We’ve all seen the pictures. Free-floating space travelers look to be having way too much fun frolicking in microgravity.

Even with all the daily chores and tight timelines, space crews are finding personal playtime in Earth orbit. Makeshift games can help ease the pressure of work-packed and lengthy missions.

Then there’s the Apollo 14 moonwalkers back in 1971. Edgar Mitchell threw a "javelin" across the lunar landscape. Alan Shepard also knocked around some golf balls for that ultimate hole-in-one on the crater-pocked surface.

Given the growth of passenger space travel, space sports of one type or another are likely. If so, could orbiting stadiums be far behind?

Free-fall thrills

An early look at space sports comes courtesy of the Zero-Gravity Corporation (ZERO-G) – a space entertainment and tourism company headquartered in Dania Beach, Florida.

Making use of a modified Boeing 727-200 aircraft, ZERO-G provides thrill-seekers that free-fall feeling so enjoyed by astronauts. The firm’s "G-Force One" plane makes roller coaster-like maneuvers in the air with dives and pullouts repeated numbers of times for paying customers.

ZERO-G has been looking at a variety of weightless sports, said Peter Diamandis, chairman and chief executive officer of the company. The group has been approached by a range of individuals and companies having an array of ideas for space sports, he said.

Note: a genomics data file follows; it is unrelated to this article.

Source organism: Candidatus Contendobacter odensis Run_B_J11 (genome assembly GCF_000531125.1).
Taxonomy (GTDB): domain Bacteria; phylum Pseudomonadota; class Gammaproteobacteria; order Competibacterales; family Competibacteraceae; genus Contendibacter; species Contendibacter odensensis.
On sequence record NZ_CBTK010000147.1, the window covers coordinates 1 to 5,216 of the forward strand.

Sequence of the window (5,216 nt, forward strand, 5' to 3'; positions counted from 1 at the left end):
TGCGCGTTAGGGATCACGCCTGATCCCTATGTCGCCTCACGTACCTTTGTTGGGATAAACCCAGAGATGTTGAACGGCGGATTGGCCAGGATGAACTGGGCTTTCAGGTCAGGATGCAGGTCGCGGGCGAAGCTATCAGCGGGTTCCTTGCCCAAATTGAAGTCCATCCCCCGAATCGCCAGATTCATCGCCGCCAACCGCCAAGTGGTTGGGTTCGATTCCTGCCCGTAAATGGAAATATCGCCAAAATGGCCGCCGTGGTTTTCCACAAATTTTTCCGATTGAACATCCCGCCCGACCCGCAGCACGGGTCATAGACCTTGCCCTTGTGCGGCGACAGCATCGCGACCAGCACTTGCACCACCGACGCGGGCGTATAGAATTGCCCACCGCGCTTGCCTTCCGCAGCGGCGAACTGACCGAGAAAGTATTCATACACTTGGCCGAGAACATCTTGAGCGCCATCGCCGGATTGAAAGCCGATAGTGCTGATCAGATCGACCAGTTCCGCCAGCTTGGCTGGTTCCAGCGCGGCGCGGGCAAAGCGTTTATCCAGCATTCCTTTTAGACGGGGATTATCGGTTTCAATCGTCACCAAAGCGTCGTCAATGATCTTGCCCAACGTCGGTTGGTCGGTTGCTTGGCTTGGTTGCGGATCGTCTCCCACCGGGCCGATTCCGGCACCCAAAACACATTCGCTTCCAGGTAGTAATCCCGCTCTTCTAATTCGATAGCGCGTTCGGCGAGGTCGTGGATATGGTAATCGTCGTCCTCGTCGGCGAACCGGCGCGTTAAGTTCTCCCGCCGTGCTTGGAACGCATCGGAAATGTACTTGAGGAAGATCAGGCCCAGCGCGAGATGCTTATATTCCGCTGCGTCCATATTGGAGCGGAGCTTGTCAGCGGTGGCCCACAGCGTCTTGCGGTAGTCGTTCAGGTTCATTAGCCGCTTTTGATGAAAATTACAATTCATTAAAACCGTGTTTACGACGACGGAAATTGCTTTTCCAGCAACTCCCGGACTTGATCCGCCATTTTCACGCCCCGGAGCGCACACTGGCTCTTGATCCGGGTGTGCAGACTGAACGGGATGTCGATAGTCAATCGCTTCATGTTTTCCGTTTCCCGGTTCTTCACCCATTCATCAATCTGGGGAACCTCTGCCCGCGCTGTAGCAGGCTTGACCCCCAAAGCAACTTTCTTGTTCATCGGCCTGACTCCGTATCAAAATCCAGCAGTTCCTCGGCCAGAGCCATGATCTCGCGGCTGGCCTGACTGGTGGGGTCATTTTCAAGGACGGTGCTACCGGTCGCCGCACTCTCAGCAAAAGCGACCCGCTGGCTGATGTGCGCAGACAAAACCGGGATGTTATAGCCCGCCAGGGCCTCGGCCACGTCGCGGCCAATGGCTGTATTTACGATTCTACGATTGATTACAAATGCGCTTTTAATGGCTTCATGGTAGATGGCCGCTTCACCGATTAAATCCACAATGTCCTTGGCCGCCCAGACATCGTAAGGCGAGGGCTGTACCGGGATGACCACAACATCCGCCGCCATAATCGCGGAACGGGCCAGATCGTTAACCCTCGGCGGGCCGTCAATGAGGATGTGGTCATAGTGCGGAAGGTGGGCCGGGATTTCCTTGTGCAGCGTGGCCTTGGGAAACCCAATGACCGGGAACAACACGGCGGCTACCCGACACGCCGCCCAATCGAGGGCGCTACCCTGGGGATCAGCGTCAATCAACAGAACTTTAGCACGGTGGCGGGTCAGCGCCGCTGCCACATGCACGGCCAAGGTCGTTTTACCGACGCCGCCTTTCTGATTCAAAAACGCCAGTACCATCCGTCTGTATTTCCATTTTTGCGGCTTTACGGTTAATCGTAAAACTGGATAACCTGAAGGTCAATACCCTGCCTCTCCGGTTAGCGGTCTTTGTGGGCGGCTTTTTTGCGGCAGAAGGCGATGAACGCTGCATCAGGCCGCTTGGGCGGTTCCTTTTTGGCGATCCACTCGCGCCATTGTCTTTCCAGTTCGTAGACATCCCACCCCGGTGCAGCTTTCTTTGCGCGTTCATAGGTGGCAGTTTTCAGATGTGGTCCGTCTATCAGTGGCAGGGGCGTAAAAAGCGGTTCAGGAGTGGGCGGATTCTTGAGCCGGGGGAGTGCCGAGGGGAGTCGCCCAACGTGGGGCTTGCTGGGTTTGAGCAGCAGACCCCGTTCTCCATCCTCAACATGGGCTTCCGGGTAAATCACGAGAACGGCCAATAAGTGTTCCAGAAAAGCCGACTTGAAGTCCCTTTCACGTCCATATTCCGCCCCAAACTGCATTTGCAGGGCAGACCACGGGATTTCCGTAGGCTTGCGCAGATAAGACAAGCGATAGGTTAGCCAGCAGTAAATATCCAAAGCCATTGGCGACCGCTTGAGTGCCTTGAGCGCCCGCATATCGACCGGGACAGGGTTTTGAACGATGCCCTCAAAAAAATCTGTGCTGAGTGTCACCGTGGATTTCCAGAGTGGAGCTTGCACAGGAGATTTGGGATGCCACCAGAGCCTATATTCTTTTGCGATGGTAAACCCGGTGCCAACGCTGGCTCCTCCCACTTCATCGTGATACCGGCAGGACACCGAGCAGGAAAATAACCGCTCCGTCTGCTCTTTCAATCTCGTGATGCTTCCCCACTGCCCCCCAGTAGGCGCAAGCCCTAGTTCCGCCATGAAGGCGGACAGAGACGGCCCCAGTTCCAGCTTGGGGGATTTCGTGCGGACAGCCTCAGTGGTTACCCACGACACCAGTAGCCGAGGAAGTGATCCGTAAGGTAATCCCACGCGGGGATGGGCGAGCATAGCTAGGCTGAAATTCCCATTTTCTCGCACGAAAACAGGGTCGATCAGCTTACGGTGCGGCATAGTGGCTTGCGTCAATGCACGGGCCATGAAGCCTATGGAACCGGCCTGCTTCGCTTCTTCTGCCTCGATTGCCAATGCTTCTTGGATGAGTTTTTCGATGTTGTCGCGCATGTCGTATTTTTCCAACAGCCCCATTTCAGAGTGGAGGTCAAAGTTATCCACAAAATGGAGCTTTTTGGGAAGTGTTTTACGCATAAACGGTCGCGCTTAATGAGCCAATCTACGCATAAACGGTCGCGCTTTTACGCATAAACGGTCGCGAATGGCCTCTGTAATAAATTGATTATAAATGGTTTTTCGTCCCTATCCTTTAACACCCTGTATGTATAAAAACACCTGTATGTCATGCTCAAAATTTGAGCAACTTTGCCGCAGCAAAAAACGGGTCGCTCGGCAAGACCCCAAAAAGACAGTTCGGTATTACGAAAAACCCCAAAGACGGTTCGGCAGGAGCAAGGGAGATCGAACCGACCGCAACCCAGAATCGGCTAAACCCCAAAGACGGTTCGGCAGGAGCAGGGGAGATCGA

Out-of-this-world wrestling

"From my standpoint, I think watching World Wrestling Entertainment where the competitors are wresting both during the zero-g and 1.8g portions [of flight] could be a lot of fun," Diamandis told SPACE.com.

Onboard the company’s aircraft, passengers have already played weightless dodge ball and tag. In addition, the company has been approached about zero-g gymnastics and a zero-g fashion show, Diamandis added.

"This past fall, ZERO-G was used in the premier of season two of the TV show, The Biggest Looser. For this airing the producers created a competition where teams needed to gather colored plastic balls that were released and floated free. It was a very successful competition with great visuals," Diamandis noted.

More here.